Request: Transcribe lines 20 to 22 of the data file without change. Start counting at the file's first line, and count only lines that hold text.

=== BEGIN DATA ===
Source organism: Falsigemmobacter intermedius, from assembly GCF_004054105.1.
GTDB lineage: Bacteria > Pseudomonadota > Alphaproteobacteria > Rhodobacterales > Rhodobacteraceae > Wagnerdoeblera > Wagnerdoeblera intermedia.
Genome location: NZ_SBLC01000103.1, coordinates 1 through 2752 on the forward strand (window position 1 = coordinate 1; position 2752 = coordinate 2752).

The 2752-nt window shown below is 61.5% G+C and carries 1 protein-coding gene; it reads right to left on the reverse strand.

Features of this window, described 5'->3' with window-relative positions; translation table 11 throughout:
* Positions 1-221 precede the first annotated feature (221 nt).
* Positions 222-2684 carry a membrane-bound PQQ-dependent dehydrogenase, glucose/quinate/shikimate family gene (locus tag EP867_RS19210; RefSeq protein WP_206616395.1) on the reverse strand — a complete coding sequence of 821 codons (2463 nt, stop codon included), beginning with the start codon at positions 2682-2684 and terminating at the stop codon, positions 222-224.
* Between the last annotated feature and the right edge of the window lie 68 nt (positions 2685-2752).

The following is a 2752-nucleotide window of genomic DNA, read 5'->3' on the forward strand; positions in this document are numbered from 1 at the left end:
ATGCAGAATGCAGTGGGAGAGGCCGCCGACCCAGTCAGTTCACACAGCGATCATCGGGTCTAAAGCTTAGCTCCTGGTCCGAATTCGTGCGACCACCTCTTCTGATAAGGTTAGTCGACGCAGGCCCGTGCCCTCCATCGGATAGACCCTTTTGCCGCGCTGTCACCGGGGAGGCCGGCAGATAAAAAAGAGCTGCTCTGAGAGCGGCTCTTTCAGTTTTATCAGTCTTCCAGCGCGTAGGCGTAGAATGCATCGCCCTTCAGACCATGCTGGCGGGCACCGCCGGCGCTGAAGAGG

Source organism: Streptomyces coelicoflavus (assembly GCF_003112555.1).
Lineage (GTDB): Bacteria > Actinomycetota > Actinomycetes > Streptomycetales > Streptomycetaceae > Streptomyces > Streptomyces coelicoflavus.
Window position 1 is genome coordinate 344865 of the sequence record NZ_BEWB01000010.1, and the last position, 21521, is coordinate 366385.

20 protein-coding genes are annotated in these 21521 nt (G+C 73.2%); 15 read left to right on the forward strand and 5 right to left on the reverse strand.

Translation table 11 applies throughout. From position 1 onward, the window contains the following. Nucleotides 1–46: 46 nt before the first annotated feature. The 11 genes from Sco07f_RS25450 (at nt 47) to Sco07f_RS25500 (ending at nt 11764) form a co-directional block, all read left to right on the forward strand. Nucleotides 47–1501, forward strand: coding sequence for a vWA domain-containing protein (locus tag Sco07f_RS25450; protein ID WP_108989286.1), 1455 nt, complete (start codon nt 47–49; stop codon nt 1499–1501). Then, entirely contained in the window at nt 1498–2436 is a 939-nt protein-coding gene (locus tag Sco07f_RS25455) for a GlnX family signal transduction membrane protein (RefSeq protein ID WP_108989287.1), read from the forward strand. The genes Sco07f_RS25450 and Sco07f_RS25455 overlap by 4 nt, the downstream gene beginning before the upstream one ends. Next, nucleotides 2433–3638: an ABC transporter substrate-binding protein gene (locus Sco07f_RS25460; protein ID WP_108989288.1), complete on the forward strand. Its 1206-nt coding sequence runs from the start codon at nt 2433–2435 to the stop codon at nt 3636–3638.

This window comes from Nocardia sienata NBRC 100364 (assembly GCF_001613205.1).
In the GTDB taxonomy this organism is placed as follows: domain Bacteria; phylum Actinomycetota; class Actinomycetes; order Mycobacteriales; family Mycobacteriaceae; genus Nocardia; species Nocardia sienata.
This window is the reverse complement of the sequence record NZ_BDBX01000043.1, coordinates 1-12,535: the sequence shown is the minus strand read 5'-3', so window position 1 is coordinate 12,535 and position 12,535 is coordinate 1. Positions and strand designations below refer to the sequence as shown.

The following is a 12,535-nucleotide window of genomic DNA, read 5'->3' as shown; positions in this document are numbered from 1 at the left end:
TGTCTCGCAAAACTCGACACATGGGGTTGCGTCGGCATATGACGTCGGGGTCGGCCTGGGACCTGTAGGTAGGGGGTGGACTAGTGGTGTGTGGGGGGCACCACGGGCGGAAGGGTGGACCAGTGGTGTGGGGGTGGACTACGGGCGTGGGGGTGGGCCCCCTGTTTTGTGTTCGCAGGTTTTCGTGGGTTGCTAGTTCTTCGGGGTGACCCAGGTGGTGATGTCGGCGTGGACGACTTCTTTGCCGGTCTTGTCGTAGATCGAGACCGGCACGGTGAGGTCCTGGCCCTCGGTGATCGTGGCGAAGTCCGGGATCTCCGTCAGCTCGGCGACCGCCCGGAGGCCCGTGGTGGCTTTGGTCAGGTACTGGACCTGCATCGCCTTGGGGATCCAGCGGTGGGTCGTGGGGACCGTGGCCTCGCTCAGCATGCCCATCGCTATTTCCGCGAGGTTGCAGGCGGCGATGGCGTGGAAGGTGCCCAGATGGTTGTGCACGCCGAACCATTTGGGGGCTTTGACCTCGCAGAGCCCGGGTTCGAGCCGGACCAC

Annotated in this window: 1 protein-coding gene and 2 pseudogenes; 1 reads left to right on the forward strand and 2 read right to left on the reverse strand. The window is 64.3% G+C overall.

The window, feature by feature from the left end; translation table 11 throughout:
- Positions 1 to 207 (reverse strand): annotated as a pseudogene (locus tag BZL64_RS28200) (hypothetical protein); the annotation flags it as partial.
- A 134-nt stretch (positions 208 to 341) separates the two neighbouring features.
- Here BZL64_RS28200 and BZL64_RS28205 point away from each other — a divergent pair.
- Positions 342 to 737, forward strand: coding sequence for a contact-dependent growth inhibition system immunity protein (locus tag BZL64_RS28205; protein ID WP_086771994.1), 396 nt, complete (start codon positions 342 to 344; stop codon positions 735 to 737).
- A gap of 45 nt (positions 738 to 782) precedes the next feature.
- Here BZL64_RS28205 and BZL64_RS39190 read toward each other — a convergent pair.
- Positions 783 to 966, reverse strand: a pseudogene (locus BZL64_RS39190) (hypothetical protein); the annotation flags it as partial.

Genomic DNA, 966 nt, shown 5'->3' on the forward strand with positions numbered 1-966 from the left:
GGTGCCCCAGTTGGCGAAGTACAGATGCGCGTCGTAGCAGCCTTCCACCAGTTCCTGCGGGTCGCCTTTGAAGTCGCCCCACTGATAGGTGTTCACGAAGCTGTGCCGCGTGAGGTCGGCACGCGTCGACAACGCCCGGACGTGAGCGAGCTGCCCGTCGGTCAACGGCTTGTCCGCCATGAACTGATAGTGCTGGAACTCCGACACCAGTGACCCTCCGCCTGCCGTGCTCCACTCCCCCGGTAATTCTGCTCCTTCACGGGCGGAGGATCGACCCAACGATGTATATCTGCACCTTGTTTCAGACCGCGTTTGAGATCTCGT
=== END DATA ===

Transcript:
TGTCTCGCAAAACTCGACACATGGGGTTGCGTCGGCATATGACGTCGGGGTCGGCCTGGGACCTGTAGGTAGGGGGTGGACTAGTGGTGTGTGGGGGGCACCACGGGCGGAAGGGTGGACCAGTGGTGTGGGGGTGGACTACGGGCGTGGGGGTGGGCCCCCTGTTTTGTGTTCGCAGGTTTTCGTGGGTTGCTAGTTCTTCGGGGTGACCCAGGTGGTGATGTCGGCGTGGACGACTTCTTTGCCGGTCTTGTCGTAGATCGAGACCGGCACGGTGAGGTCCTGGCCCTCGGTGATCGTGGCGAAGTCCGGGATCTCCGTCAGCTCGGCGACCGCCCGGAGGCCCGTGGTGGCTTTGGTCAGGTACTGGACCTGCATCGCCTTGGGGATCCAGCGGTGGGTCGTGGGGACCGTGGCCTCGCTCAGCATGCCCATCGCTATTTCCGCGAGGTTGCAGGCGGCGATGGCGTGGAAGGTGCCCAGATGGTTGTGCACGCCGAACCATTTGGGGGCTTTGACCTCGCAGAGCCCGGGTTCGAGCCGGACCAC

Annotated in this window: 1 protein-coding gene and 2 pseudogenes; 1 reads left to right on the forward strand and 2 read right to left on the reverse strand. The window is 64.3% G+C overall.

The window, feature by feature from the left end; translation table 11 throughout: